7 things investors should know about inflation
November 29, 2016
When investors think about risk, they usually think about market crashes or other examples of investment losses. However, while this might be the investment equivalent of a head-on crash in a car, what can be equally devastating is the type of crash that blindsides you. Inflation is a prime example of a risk that can blindside investors.
After all, thanks to inflation you can make money on your investments and still find your purchasing power slipping away. In terms of long-term planning you might meet all your long-term savings goals because of inflation.And you still not be able to afford the standard of living you expected.
7 things investors must know about inflation
While there is no perfect way to defend against all forms of investment risk, the more you know about inflation, the better you can be prepared for it.
Here are seven things you should know about inflation:
1. Recent years have not been typical
The United States has been living in an extremely low-inflation environment for several years now, to the point where the relative lack of inflation has gone from being seen as a blessing to being a source of concern for some economists. Inflation data from the U.S. Bureau of Labor Statistics goes back just over 100 years, and over that full history the annual inflation rate has averaged 3.3 percent.
In contrast, over the past 10 calendar years inflation has averaged a full percentage point less, at 2.3 percent. Recent history even featured the lowest calendar-year inflation rate since the 1950s, at -0.4 percent in 2009. As a consumer, you may enjoy these low levels of price increases while they last, but don't get used to them because history suggests they are abnormal.
2. Unexpected inflation is the most damaging
The reason it is especially important not to get lulled into a false sense of security by abnormally low inflation is that inflation does its worst damage when people don't see it coming. If inflation were running at 5 percent a year, that would be considered a pretty high rate of inflation but bond yields and savings account rates could adjust, and retirement planners could take this into account. It is when inflation suddenly jumps from next to nothing to 5 percent that bonds would suffer losses, bank rates would likely fall behind inflation, and retirement targets would be caught short.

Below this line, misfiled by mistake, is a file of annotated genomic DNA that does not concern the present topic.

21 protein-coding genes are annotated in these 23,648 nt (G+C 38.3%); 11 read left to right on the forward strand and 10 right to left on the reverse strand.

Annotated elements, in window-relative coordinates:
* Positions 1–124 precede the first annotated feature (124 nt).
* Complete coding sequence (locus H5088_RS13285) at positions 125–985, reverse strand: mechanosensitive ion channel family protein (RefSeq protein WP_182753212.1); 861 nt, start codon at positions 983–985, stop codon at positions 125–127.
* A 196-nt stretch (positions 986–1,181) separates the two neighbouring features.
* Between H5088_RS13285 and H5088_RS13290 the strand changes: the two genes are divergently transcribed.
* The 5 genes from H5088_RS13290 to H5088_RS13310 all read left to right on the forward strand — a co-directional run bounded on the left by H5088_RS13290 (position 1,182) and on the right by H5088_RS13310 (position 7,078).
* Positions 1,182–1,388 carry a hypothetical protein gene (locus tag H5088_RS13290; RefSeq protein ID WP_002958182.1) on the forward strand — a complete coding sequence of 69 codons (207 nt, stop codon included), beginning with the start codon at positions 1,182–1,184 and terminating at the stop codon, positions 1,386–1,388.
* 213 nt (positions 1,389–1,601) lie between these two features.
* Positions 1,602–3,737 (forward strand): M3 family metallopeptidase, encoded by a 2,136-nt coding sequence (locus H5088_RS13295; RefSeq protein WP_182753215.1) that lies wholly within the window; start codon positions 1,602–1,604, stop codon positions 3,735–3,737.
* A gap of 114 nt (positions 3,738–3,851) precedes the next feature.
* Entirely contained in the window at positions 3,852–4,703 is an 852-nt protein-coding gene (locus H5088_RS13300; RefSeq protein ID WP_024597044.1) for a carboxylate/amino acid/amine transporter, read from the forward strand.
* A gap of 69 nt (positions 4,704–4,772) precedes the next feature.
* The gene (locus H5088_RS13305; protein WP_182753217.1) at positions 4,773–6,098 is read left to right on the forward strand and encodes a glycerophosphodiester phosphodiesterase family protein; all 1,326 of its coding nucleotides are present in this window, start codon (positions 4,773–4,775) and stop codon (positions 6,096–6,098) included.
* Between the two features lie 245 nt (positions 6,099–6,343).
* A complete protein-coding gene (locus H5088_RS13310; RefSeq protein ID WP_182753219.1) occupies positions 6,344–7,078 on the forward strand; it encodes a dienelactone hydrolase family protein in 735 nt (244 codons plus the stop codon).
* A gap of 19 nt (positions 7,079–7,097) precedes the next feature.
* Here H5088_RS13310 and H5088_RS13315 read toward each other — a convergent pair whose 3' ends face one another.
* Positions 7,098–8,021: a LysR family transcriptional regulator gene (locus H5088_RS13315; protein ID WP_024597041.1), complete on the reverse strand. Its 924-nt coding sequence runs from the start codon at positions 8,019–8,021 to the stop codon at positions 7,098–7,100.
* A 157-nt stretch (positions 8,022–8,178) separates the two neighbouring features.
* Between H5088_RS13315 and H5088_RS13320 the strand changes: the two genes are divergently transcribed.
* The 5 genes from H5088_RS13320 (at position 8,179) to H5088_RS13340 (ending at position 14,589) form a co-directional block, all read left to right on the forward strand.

3. Factor inflation into your retirement assumptions
Speaking of retirement targets, the reason it is so important to accurately account for inflation when setting these targets is that they are so many years in the distance. This gives the compounding effect of inflation more time to take its toll. This means you plan for inflation not only in the years between now and when you expect to retire, but also in the 20 or so years you might spend in retirement.
4. Inflation has been more damaging to investors than bear markets
Think of history's great bear markets: the 1929 crash, 1987's Black Monday, and the 2008/2009 financial crisis. In each case, the stock market has recovered to go on to new heights. In contrast, because periods of deflation are relatively rare, inflation almost never gives back any of the value it has eroded from savings.
5. Inflation is especially harmful to bonds
This is where the notion of risk management gets tricky. High-quality bonds are generally thought of as very conservative investments, but they are particularly vulnerable to inflation. Rising inflation forces bond yields higher, and when that happens, bond prices fall.
6. Inflation hedges can be elusive
Given the threat posed by inflation, would you like to hedge against it? Easier said than done. Inflation-indexed bonds offer scant margins over the rate of inflation, so they can help you keep pace but don't build much real wealth. As for commodities, the trick is picking which commodities are going to drive inflation. If wage pressures are the primary force behind inflation, commodities won't really help you.
7. Inflation is a good reason to consider working longer
To some degree, wages adjust to inflation over time. This is a good argument in favor of working longer before you retire - keeping wage income coming in gives you some degree of protection against inflation.
Perhaps the most insidious thing about inflation is that it increases the element of unpredictability in retirement planning and investing. When inflation flares up, it tends to be very erratic, so you don't know quite what to expect. The best advice is to get as far ahead of inflation when it is quiet, because it can make up ground in a hurry once it is roused.
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